In 1977, there were no cell phones, no internet, no texts or Skype or Zoom. There was no Netflix or Hulu, no TSA at the airports, no ATMs, no AIDS. The Berlin Wall still stood, and Jimmy Carter was the president. There was great (and not-so-great) music, and if you were dining in Raymond Cafeteria, you might have heard Donna Summer singing about leaving a cake out in the rain at “MacArthur Park” over the intercom system. We wore clogs and Fair Isle sweaters, and we sported Dorothy Hamill haircuts.
For many young women in the mid-1970s, going away to college was an important part of the rite-of-passage experience. A different state perhaps, a new dormitory adventure, and roommates! For some of us, the entire experience was unfamiliar. And daunting. But that’s how bonds begin. Everyone is starting out and going through the same unfamiliar rituals, to varying degrees. Few of us had cars, so our entertainment consisted of basketball or hockey games at Alumni Hall or Schneider Arena, tipping a few pitchers at the Rat, the occasional concert or lecture at ’64 Hall, or just hanging out in each other’s dorm rooms or in Mural Lounge, where the hot ham and cheese grinder was $1 and an ice cream cone was just a quarter.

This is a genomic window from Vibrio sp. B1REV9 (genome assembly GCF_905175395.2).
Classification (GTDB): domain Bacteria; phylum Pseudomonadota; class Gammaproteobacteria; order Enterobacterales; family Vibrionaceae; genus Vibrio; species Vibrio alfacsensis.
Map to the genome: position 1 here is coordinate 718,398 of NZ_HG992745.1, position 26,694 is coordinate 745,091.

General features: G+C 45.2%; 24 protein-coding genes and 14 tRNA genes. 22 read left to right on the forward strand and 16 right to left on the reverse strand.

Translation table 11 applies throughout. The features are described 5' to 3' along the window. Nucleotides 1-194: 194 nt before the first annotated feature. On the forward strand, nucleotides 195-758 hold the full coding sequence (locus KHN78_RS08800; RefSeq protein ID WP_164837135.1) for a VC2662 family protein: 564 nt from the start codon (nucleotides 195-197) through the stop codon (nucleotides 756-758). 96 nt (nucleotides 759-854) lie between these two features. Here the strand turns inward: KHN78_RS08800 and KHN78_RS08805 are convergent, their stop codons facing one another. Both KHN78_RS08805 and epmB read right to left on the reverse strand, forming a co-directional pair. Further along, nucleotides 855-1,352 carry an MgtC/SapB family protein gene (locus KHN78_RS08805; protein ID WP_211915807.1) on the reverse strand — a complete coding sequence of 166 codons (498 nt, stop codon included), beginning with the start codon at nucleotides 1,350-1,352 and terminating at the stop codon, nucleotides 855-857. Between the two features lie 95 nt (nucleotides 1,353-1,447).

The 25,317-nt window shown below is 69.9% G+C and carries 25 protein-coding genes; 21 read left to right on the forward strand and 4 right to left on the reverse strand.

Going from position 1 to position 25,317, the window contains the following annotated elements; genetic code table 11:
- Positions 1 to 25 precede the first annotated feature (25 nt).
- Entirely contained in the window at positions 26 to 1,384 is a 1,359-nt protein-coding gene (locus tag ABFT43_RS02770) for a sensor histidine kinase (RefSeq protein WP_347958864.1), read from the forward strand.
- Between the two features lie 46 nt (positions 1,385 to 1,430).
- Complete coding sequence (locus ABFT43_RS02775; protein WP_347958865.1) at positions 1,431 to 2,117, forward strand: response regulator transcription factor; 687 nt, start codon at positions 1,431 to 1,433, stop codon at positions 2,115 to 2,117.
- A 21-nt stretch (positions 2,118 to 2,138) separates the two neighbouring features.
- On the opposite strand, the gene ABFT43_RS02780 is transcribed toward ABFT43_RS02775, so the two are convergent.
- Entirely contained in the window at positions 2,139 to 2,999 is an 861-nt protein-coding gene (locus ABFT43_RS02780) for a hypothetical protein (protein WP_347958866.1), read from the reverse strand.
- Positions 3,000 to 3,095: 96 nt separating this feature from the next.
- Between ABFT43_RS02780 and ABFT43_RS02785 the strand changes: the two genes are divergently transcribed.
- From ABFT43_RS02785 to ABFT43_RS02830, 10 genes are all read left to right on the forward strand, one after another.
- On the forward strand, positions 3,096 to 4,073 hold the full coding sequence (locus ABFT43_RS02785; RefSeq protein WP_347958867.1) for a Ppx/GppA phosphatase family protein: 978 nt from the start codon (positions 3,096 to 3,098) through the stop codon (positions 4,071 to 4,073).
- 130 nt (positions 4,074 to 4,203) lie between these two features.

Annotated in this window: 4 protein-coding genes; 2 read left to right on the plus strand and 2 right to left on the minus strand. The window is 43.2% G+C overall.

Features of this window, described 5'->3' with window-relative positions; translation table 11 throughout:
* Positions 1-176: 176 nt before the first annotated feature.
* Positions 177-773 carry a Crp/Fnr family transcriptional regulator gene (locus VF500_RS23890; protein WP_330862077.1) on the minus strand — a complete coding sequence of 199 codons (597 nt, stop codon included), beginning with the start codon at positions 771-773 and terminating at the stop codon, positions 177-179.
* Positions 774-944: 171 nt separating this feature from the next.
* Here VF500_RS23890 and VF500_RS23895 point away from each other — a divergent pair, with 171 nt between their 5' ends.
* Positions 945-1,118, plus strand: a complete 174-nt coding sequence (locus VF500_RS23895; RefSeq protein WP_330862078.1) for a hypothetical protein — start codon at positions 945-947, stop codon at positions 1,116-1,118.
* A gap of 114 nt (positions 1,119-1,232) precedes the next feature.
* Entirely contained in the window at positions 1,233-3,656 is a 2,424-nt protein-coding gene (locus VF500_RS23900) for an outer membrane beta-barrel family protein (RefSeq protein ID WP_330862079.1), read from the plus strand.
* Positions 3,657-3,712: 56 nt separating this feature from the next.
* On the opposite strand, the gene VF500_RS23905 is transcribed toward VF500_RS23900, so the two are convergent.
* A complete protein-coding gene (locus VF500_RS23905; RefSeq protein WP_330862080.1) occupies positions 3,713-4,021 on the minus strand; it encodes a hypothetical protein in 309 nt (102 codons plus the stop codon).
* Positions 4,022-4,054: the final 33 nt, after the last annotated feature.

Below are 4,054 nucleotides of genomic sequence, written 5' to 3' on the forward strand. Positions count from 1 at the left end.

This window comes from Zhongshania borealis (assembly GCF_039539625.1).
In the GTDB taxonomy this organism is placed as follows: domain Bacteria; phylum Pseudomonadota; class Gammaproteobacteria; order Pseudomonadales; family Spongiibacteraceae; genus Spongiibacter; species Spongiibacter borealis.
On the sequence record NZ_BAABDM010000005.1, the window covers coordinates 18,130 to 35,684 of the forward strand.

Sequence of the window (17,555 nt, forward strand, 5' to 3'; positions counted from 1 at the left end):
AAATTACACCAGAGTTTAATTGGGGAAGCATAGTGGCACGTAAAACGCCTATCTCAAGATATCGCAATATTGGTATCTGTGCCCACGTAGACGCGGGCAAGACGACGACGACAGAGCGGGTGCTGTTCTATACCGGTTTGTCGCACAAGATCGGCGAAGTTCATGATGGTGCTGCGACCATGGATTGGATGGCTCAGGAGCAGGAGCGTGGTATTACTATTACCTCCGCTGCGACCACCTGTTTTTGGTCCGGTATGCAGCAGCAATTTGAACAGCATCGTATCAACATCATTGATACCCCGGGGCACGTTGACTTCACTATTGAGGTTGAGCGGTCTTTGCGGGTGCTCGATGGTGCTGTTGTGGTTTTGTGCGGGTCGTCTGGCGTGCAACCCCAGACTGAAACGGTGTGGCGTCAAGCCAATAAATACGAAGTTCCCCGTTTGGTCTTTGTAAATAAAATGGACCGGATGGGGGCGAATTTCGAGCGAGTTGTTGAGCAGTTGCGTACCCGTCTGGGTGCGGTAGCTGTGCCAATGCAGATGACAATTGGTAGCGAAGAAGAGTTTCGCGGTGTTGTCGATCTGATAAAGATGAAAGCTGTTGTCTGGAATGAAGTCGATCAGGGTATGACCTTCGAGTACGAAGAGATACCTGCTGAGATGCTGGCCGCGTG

There were three dorms for girls (which is what we were in those days): Meagher, McVinney, and Aquinas. Each dorm had its own personality, and all three buildings faced what is known as the Quad — a quadrangle of green space flanked by the three women’s dorms, plus McDermott Hall for boys. There were girls who met each other as roommates freshman year and stayed friends forever. And there were attachments forged through tragedy.